Camper v. Potter

Filing 84

ORDER that Defendant's Motion 63 to Dismiss is GRANTED. FURTHER ORDERED that counts one and three are DISMISSED. Signed by Judge G Murray Snow on 8/26/09.(KMG, )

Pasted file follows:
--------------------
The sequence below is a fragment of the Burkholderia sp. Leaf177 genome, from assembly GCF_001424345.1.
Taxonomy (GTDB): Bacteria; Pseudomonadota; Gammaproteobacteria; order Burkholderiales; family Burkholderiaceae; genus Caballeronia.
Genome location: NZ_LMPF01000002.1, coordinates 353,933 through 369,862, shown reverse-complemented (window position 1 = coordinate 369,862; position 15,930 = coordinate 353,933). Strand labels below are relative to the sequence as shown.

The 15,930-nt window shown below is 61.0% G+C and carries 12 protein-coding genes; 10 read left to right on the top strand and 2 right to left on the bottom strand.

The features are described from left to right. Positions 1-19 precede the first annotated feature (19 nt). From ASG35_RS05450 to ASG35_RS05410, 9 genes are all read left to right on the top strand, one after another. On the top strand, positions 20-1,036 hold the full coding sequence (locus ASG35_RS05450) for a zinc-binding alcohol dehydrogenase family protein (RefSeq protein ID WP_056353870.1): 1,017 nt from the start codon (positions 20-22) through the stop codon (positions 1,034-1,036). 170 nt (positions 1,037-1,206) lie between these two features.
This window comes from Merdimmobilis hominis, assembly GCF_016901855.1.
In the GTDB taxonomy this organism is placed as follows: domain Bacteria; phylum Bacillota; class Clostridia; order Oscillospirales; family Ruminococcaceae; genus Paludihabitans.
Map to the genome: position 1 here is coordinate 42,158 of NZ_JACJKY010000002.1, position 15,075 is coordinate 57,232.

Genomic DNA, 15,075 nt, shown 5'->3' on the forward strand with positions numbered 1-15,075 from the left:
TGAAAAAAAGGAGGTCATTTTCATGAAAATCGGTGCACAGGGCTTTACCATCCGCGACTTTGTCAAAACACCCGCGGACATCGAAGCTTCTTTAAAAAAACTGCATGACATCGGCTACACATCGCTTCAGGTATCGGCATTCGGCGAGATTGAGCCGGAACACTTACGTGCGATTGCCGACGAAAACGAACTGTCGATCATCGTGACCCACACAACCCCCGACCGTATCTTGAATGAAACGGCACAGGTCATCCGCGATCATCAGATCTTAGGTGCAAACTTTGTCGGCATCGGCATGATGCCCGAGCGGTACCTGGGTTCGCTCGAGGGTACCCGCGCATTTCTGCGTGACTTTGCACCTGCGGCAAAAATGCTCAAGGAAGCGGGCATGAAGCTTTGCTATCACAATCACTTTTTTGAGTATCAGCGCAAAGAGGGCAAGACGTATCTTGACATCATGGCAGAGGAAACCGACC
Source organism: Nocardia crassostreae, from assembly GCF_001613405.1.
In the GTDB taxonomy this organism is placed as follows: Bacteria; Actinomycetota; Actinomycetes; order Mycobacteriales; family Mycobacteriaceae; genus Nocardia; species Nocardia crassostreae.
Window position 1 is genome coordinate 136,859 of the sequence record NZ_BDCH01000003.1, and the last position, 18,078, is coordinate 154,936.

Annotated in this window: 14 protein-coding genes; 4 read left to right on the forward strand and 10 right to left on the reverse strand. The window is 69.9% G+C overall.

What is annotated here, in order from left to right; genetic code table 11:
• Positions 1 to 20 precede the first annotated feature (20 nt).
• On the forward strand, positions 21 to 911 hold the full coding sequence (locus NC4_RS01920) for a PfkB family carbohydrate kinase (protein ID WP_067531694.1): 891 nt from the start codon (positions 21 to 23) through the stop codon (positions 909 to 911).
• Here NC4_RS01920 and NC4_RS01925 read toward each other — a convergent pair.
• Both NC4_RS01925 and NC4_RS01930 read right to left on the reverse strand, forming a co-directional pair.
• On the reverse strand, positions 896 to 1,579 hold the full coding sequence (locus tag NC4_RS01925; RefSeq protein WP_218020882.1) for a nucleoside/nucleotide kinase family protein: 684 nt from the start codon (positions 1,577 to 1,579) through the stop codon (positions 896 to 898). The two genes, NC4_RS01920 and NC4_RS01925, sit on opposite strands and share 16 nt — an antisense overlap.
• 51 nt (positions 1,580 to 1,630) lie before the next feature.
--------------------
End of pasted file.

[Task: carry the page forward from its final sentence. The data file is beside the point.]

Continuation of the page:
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1 2 3 4 5 6 7 8 9 10 11 12 13 14 15 16 17 18 19 20 21 22 23 24 25 26 27 28 WO NOT FOR PUBLICATION IN THE UNITED STATES DISTRICT COURT FOR THE DISTRICT OF ARIZONA ) ) ) Plaintiff, ) ) vs. ) ) JOHN E. POTTER, Postmaster General, ) ) ) Defendant. ) ) MARK A. CAMPER, No. CV-07-2251-PHX-GMS ORDER Pending before the Court is the Motion to Dismiss of Defendant John E. Potter, Postmaster General. (Dkt. # 63.) For the following reasons, the Court grants the motion.1 BACKGROUND Plaintiff was a supervisor with the United States Postal Service ("USPS"), which is headed by Defendant. On April 26, 2006, Plaintiff filed an informal complaint of employment discrimination with an Equal Employment Opportunity Counselor, alleging that another USPS employee had failed to properly process some of Plaintiff's personnel applications. Plaintiff alleged that this discrimination was based on Plaintiff's race, age, and/or religion (Plaintiff describes himself as white, over the age of forty, and Baptist). The 1 Plaintiff has requested oral argument. The Court denies that request, as oral argument will not aid the Court's decision. See Lake at Las Vegas Investors Group, Inc. v. Pac. Malibu Dev., 933 F.2d 724, 729 (9th Cir. 1991). 1 2 3 4 5 6 7 8 9 10 11 12 13 14 15 16 17 18 19 20 21 22 23 24 25 26 27 28 parties attended mediation, and on June 6, 2006, the parties entered into a settlement agreement. In the settlement, the parties agreed that Plaintiff's applications would be considered. On July 1, 2006, Plaintiff initiated another informal complaint. In this second complaint, Plaintiff stated that the positions for which he had been applying were filled by others. This, he argued, violated the settlement agreement. On August 28, 2006, a USPS human resources manager issued a Letter of Determination, informing Plaintiff that the settlement agreement was void. The letter explained that Plaintiff was not eligible for the applied-for positions and that the person who signed the agreement on behalf of the USPS lacked the authority to do so. The letter further provided that Plaintiff's original informal complaint was being reinstated and that the process would be continued from the point at which it had ceased. On September 8, 2006, the USPS sent Plaintiff his Notice of Final Interview/Notice of Right to File Individual Complaint. This notice apprised Plaintiff that his allegations could not be resolved at the informal stage and that he had fifteen days within which to file a formal complaint. The notice also informed Plaintiff that a formal complaint "must be filed by mail only with the [regional Complaints Processing] office" and that "[f]ormal EEO complaints received at the EEO Field Office will be returned to the complainant for proper submission to the [regional Complaints Processing] Office." (Dkt. # 80 Ex. 16 at 1.) Plaintiff did not file any formal complaint with the regional Complaints Processing Office.2 Plaintiff did eventually submit a formal complaint asserting that the USPS violated the settlement agreement, but this formal complaint was mailed on October 19, 2006, and Plaintiff sent it to the Field Office, not the regional Complaints Processing Office. The employee who received the formal complaint at the Field Office returned it to Plaintiff, directing him to the statement in the September 8 notice that he was required to file his formal complaint with the proper office. (Dkt. # 83 Ex. 7.) 2 The Court discusses Plaintiff's suggestion to the contrary infra at Part II.A.1. -2- 1 2 3 4 5 6 7 8 9 10 11 12 13 14 15 16 17 18 19 20 21 22 23 24 25 26 27 28 I. On November 19, 2007, Plaintiff filed the Complaint underlying this action. (Dkt. # 1.) Plaintiff has since filed a First Amended Complaint, in which he makes three claims for relief: count one, age, race, and religious discrimination in violation of the Age Discrimination in Employment Act ("ADEA") and Title VII of the Civil Rights Act of 1964 ("Title VII"); count two, retaliation, also in violation of the ADEA and Title VII; and count three, breach of the settlement agreement. (Dkt. # 10-1.) Defendant now advances a motion to dismiss counts one and three under Federal Rule of Civil Procedure 12(b)(1). (Dkt. # 63.) DISCUSSION Legal Standard The defense of lack of subject matter jurisdiction may be raised by the parties. Fed. R. Civ. P. 12(b)(1). "A Rule 12(b)(1) jurisdictional attack may be facial or factual." Safe Air for Everyone v. Meyer, 373 F.3d 1035, 1039 (9th Cir. 2004). "In a facial attack, the challenger asserts that the allegations contained in the complaint are insufficient on their face to invoke federal jurisdiction. By contrast, in a factual attack, the challenger disputes the truth of the allegations that, by themselves, would otherwise invoke federal jurisdiction." Id. "In resolving a factual attack on jurisdiction, the district court may review evidence beyond the complaint without converting the motion to dismiss into a motion for summary judgment." Id. A district court is not limited to considering the allegations in the pleadings so long as the "jurisdictional issue is separable from the merits of [the] case." Roberts v. Corrothers, 812 F.2d 1173, 1177 (9th Cir. 1987). In such cases, the court is "free to hear evidence regarding jurisdiction and to rule on that issue prior to trial, resolving factual disputes where necessary." Augustine v. United States, 704 F.2d 1074, 1077 (9th Cir. 1983). II. Analysis Here, Defendant mounts a factual attack on the existence of subject matter jurisdiction as to count one, arguing that the evidence demonstrates that Plaintiff did not exhaust administrative remedies. The jurisdictional issue is fully separable from the merits of the case (which involves underlying claims of discrimination, retaliation, and breach of a settlement agreement), and therefore the Court is free to consider the extensive extrinsic -3- 1 2 3 4 5 6 7 8 9 10 11 12 13 14 15 16 17 18 19 20 21 22 23 24 25 26 27 28 evidence offered by both parties and to resolve factual disputes. Defendant mounts a facial attack as to count three, making pure arguments of law, and thus the Court will not consider extrinsic evidence for that count. A. Count One Defendant argues that count one (age, race, and religious discrimination) must be dismissed because Plaintiff failed to exhaust his administrative remedies. (Dkt. # 63 at 4-6.) Discrimination claims under both Title VII and the ADEA are subject to Equal Employment Opportunity Commission ("EEOC") exhaustion regulations. Belgrave v. Pena, 254 F.3d 384, 386 (2d Cir. 2001). To exhaust administrative remedies, a plaintiff is required to file a formal complaint within fifteen days of receiving notice that allegations of discrimination cannot be informally resolved. 29 C.F.R. 1614.106(b). For the following reasons, Plaintiff did not meet this requirement. 1. Plaintiff did not properly file a formal complaint. There is no real dispute that Plaintiff failed to timely and properly file a formal complaint. The USPS sent Plaintiff his Notice of Final Interview/Notice of Right to File Individual Complaint on September 8, 2006. (Dkt. # 80 Ex. 16.) Under the Ninth Circuit's mailing rule, Plaintiff is presumed to have received this letter three days later. Payan v. Aramark Mgmt. Servs. Ltd. P'ship, 495 F.3d 1119, 1122-25 (9th Cir. 2007). Plaintiff does not attempt to rebut this presumption. Plaintiff then had fifteen days to file a formal complaint. 29 C.F.R. 1614.106(b). Plaintiff mailed nothing until October 19, 2006, roughly three weeks after the fifteen-day period expired. Regardless of what the opinions of USPS personnel on the subject may be, Plaintiff did not satisfy this statutory mandate. Moreover, when Plaintiff eventually filed a formal complaint, he sent it to the Field Office, not the regional Complaints Processing Office, despite the explicit instructions in the USPS notice that the formal complaint "must be filed" with the Complaints Processing Office "only" and that any formal complaint sent to the Field Office "will be returned to the complainant." (Dkt. # 80 Ex. 16.) Plaintiff suggests that employees at the Field Office had the obligation to forward his formal complaint to the Complaints Processing Office, but he -4- 1 2 3 4 5 6 7 8 9 10 11 12 13 14 15 16 17 18 19 20 21 22 23 24 25 26 27 28 offers no authority to support that assertion. To the contrary, the regulations specifically provide that federal agencies have the authority to designate "the appropriate official with whom to file a complaint" if a dispute is not resolved at the informal stage. 29 C.F.R. 1614.105(d). Here, Plaintiff was specifically informed of where and when he needed to send his formal complaint and of the consequences of failing to do so. (Dkt. # 80 Ex. 16.) Plaintiff failed to properly submit his formal complaint, and he cannot now escape the consequences of his noncompliance. Plaintiff also suggests, in a footnote of his response, that a formal complaint was filed with the Complaints Processing Office. He states: "A formal complaint was also mailed in as reflected in SOF Exhibit 19. The signed copy or receipts of this mailing have not been located." (Dkt. # 82 at 6.) The Court construes this as an argument that Plaintiff did, in fact, submit a formal complaint to the correct office. Exhibit 19 does not appear to be the exhibit to which Plaintiff intended to refer, as it is signed and involves an unrelated matter (the changing of Plaintiff's days off from Sunday/Monday to Monday/Tuesday). (See Dkt. # 80 Ex. 19.) Rather, Plaintiff seems to be referring to Exhibit 18, which purports to be a cover letter from Plaintiff's attorney regarding the formal complaint at issue here. It is unsigned and unaccompanied by any evidence of mailing. (Dkt. # 80 Ex. 18.) This purported cover letter is dated October 19, 2006, appears to be addressed to the regional Complaints Processing Office, and states that Plaintiff's formal complaint is "enclosed" and "submitted within the time limit applicable to this matter." (Id.) The Court, pursuant to its authority to resolve factual disputes, see Augustine, 704 F.2d at 1077, will not conclude from this exhibit that Plaintiff filed a formal complaint with the Complaints Processing Office. As Plaintiff acknowledges, there is no signature, mailing certification, or other information to confirm that this cover letter is what it purports to be. Plaintiff fails to offer even an affidavit (from himself or his attorney) supporting the authenticity of this cover letter. Defendant, on the other hand, has submitted an affidavit -5- 1 2 3 4 5 6 7 8 9 10 11 12 13 14 15 16 17 18 19 20 21 22 23 24 25 26 27 28 attesting that no such formal complaint was ever received by the Complaints Processing Office. (Dkt. # 63 Ex. 3 at 3.) Indeed, neither Plaintiff nor his attorney ever actually states that this cover letter was timely mailed to the Complaints Processing Office along with Plaintiff's formal complaint. Rather, the mailing is curiously described as being "reflected in" the exhibit. (Dkt. # 82 at 6 n.10.) Such a statement is not a sufficient basis for the Court to draw the factual conclusion for jurisdictional purposes that the formal complaint was actually sent to the Complaints Processing Office. Finally, Plaintiff's attorney states in the purported cover letter: "Mr. Camper has retained me as his representative in this matter. Please direct all communication to my office. Please contact my office if any additional information is needed." (Dkt. # 80 Ex. 18.) Yet, on the very same date as this purported cover letter, Plaintiff himself submitted and himself mailed his formal complaint to the Field Office. (Dkt. # 80 Ex. 17.) This fact seems inconsistent with the notion that Plaintiff's attorney was representing Plaintiff and handling his complaint at that time. Indeed, under the regulations, the USPS is required to be "informed immediately if the complainant retains counsel or a representative." 29 C.F.R. 1614.105(d) (emphasis added). However, that does not appear to have occurred by October 19. For example, on the October 19 complaint sent to the Field Office, Plaintiff was directed to provide the name, address, and contact information of any designated representative that he had. (Dkt. # 80 Ex. 17.) Plaintiff left those fields blank. (Id.) The Court therefore declines to find that this cover letter is what Plaintiff suggests. For these reasons, the Court finds that the formal complaint was not mailed to the proper office. In any event, any such formal complaint would still be untimely. Even though the cover letter states that it was "submitted within the time limit applicable to this matter," the actual date on the letter is October 19, 2006. (Dkt. # 80 Ex. 18.) As explained above, this would not be within fifteen days of receipt of the Notice of Final Interview/Notice of Right to File Individual Complaint, which was mailed to Plaintiff on September 8, 2006. 2. Plaintiff was not exempt from filing a formal complaint. -6- 1 2 3 4 5 6 7 8 9 10 11 12 13 14 15 16 17 18 19 20 21 22 23 24 25 26 27 28 Plaintiff also argues that he was not required to file a formal complaint on his underlying charges of discrimination. Plaintiff's argument on this point is not entirely clear, but he appears to be asserting that the matter should have been handled through a second informal complaint. (See Dkt. # 82 at 6.) For that proposition, Plaintiff cites 29 C.F.R. 1614.504, which provides the regulatory framework for contesting breaches of settlement agreements. That section states that "[a]llegations that subsequent acts of discrimination violate a settlement agreement shall be processed as separate complaints," rather than through the breach procedures. 29 C.F.R. 1614.504(c). From this, Plaintiff apparently concludes that he was not required to file a formal complaint because he filed a second informal complaint. That conclusion is incorrect. Under this section, only subsequent acts of discrimination would be processed as part of a separate complaint; the regulations do not provide that the claim of discrimination that was the subject of his settlement agreement, and for which he now sues, would again be processed through a second informal complaint. In any event, Plaintiff's second informal complaint (filed on July 1, 2006) made no allegations of subsequent acts of discrimination. (See Dkt. # 80 Ex. 12.) Rather, it only alleged breach of the settlement agreement: "I was notified that the Level 19 positions had been filled. This violates the EEO settlement I have, dated 6-6-06, that guaranteed I would be in the packet for selection for these level 19 jobs." (Id.) Because this document does not make "[a]llegations that subsequent acts of discrimination violate a settlement agreement," Plaintiff was not entitled to proceed on a separate complaint. 29 C.F.R. 1614.504(c). Plaintiff also states that, pursuant to section 1614.504(a), he had the right to request that the terms of the settlement agreement be specifically implemented or that the complaint be reinstated. (Dkt. # 82 at 3.) However, reinstatement of the first informal complaint is precisely what occurred. In any event, Plaintiff seems to be arguing that Defendant's employees failed to properly process his claims according to the breach procedures in section 1614.504. Plaintiff fails to explain how that would save his original discrimination claims, which are not claims for breach of a settlement agreement. Even assuming that it could, and -7- 1 2 3 4 5 6 7 8 9 10 11 12 13 14 15 16 17 18 19 20 21 22 23 24 25 26 27 28 even assuming that Plaintiff's second informal complaint constituted the notice to "the EEO Director" required by section 1614.504(a),3 Plaintiff would still be incorrect. Under the breach procedures, the USPS's August 28 Letter of Determination would constitute the required written response, giving Plaintiff thirty days to appeal to the EEOC. 29 C.F.R. 1614.504(b). Even assuming that Plaintiff's formal complaint constituted that appeal, it was filed on October 19, which is more than thirty days later. In short, no matter how Plaintiff's arguments about section 1614.504 are construed, they do not afford him relief. For all these reasons, Plaintiff failed to exhaust administrative remedies as to count one. That count is therefore dismissed. B. Count Three Defendant makes two challenges to count three (the breach of settlement agreement claim). First, Defendant argues that this count is barred by sovereign immunity. (Dkt. # 63 at 6-7.) Second, Defendant argues that Title VII does not vest federal courts with jurisdiction over claims for breach of a settlement agreement. (Id. at 8-10.) Defendant supports these arguments with legal reasoning and authority, which is facially persuasive to the Court. See, e.g., Frahm v. United States, 492 F.3d 258, 262-63 (4th Cir. 2007) (finding that the government's statutory waiver of sovereign immunity did not extend to a monetary claim for the government's breach of a Title VII settlement agreement and further holding that the federal regulations specifically limit remedies for breach of such a settlement agreement to requesting specific implementation of the agreement or reinstatement of the original discrimination claim). Plaintiff, however, fails to respond to Defendant's arguments. All Plaintiff offers is the statement that because his "rights and remedies" were "thwarted or denied at the administrative level, they remain within the district court's jurisdiction." (Dkt. # 82 at 7.) The Court has considerable doubts about such a proposition, as this document was addressed to the EEO Field Office. See Sanders v. Reno, 186 F.3d 684, 685 (5th Cir. 1999) ("We reject Sanders' contention that his counsel's letter constitutes substantial compliance. That letter was not addressed to the EEO Director . . . ."). -8- 3 1 2 3 4 5 6 7 8 9 10 11 12 13 14 15 16 17 18 19 20 21 22 23 24 25 26 27 28 Plaintiff supports this sentence with a string citation to various cases, all of which are either unpublished, no longer good law, easily distinguishable, or actually supportive of Defendant's argument. Plaintiff provides no explanation or argument regarding any of these cases. This Court will not lawyer the issue for Plaintiff. See Indep. Towers of Wash. v. Washington, 350 F.3d 925, 929-30 (9th Cir. 2003) (pointing out that "[o]ur circuit has repeatedly admonished that we cannot manufacture arguments [for a party]," that "we review only issues which are argued specifically and distinctly," and that "[w]e require contentions to be accompanied by reasons"). The Court's local rules require that Plaintiff's memorandum be "responsive" to Defendant's motion, LRCiv 7.2(c), and the local rules further caution that a party's failure to comply with that rule "may be deemed a consent to the . . . granting of the motion and the Court may dispose of the motion summarily," LRCiv 7.2(i). Here, Plaintiff has had over four and a half months to respond to Defendant's motion, including the various extensions the Court has granted him. During that period, Plaintiff found the time to assemble and submit hundreds of pages of transcripts, exhibits, and other documents, almost all of which are completely irrelevant to the pending motion to dismiss. Yet Plaintiff's response memorandum is only eight pages long which is less than half of his allotted page limit and most of the memorandum is devoted to a preliminary statement and factual overview. In short, Plaintiff has had ample time, space, and opportunity to properly respond to Defendant's legal arguments regarding count three. He has not done so. The Court deems this failure to properly respond as consent to the granting of the motion on this point, and count three is therefore dismissed. CONCLUSION Plaintiff has failed to exhaust administrative remedies as to count one, and Plaintiff has failed to properly respond to the motion to dismiss on count three. IT IS THEREFORE ORDERED that Defendant's Motion to Dismiss (Dkt. # 63) is GRANTED. -9- 1 2 3 4 5 6 7 8 9 10 11 12 13 14 15 16 17 18 19 20 21 22 23 24 25 26 27 28 IT IS FURTHER ORDERED that counts one and three are DISMISSED. DATED this 26th day of August, 2009. - 10 -